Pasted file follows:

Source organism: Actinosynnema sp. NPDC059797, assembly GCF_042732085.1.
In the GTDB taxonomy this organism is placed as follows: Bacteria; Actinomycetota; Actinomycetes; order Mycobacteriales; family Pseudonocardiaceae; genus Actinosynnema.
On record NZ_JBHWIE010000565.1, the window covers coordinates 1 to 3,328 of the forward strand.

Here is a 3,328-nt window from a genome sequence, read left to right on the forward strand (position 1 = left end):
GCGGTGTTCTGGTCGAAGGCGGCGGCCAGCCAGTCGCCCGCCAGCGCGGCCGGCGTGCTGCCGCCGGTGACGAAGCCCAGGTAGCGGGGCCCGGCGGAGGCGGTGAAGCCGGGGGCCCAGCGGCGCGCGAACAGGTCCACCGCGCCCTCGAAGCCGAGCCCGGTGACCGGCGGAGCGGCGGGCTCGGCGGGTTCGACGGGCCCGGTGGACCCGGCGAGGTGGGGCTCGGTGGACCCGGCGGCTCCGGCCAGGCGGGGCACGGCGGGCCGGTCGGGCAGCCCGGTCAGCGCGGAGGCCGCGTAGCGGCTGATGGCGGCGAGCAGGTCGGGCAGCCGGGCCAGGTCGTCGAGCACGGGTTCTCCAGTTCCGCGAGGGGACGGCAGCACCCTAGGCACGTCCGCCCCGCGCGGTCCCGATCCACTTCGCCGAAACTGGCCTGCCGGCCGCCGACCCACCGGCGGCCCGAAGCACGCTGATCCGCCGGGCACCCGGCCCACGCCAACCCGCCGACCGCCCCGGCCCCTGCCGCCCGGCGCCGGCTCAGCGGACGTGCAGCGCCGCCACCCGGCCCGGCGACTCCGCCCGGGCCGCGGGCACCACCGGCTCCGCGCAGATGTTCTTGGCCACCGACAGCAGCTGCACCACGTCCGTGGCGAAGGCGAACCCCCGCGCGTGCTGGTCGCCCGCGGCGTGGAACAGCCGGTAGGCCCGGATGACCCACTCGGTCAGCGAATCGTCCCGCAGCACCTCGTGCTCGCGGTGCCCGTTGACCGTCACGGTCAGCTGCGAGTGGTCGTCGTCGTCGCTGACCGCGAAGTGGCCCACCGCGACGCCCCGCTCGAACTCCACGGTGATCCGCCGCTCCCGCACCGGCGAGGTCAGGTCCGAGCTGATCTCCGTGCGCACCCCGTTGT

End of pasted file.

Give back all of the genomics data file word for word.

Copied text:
Source organism: Actinosynnema sp. NPDC059797, assembly GCF_042732085.1.
In the GTDB taxonomy this organism is placed as follows: Bacteria; Actinomycetota; Actinomycetes; order Mycobacteriales; family Pseudonocardiaceae; genus Actinosynnema.
On record NZ_JBHWIE010000565.1, the window covers coordinates 1 to 3,328 of the forward strand.

Here is a 3,328-nt window from a genome sequence, read left to right on the forward strand (position 1 = left end):
GCGGTGTTCTGGTCGAAGGCGGCGGCCAGCCAGTCGCCCGCCAGCGCGGCCGGCGTGCTGCCGCCGGTGACGAAGCCCAGGTAGCGGGGCCCGGCGGAGGCGGTGAAGCCGGGGGCCCAGCGGCGCGCGAACAGGTCCACCGCGCCCTCGAAGCCGAGCCCGGTGACCGGCGGAGCGGCGGGCTCGGCGGGTTCGACGGGCCCGGTGGACCCGGCGAGGTGGGGCTCGGTGGACCCGGCGGCTCCGGCCAGGCGGGGCACGGCGGGCCGGTCGGGCAGCCCGGTCAGCGCGGAGGCCGCGTAGCGGCTGATGGCGGCGAGCAGGTCGGGCAGCCGGGCCAGGTCGTCGAGCACGGGTTCTCCAGTTCCGCGAGGGGACGGCAGCACCCTAGGCACGTCCGCCCCGCGCGGTCCCGATCCACTTCGCCGAAACTGGCCTGCCGGCCGCCGACCCACCGGCGGCCCGAAGCACGCTGATCCGCCGGGCACCCGGCCCACGCCAACCCGCCGACCGCCCCGGCCCCTGCCGCCCGGCGCCGGCTCAGCGGACGTGCAGCGCCGCCACCCGGCCCGGCGACTCCGCCCGGGCCGCGGGCACCACCGGCTCCGCGCAGATGTTCTTGGCCACCGACAGCAGCTGCACCACGTCCGTGGCGAAGGCGAACCCCCGCGCGTGCTGGTCGCCCGCGGCGTGGAACAGCCGGTAGGCCCGGATGACCCACTCGGTCAGCGAATCGTCCCGCAGCACCTCGTGCTCGCGGTGCCCGTTGACCGTCACGGTCAGCTGCGAGTGGTCGTCGTCGTCGCTGACCGCGAAGTGGCCCACCGCGACGCCCCGCTCGAACTCCACGGTGATCCGCCGCTCCCGCACCGGCGAGGTCAGGTCCGAGCTGATCTCCGTGCGCACCCCGTTGT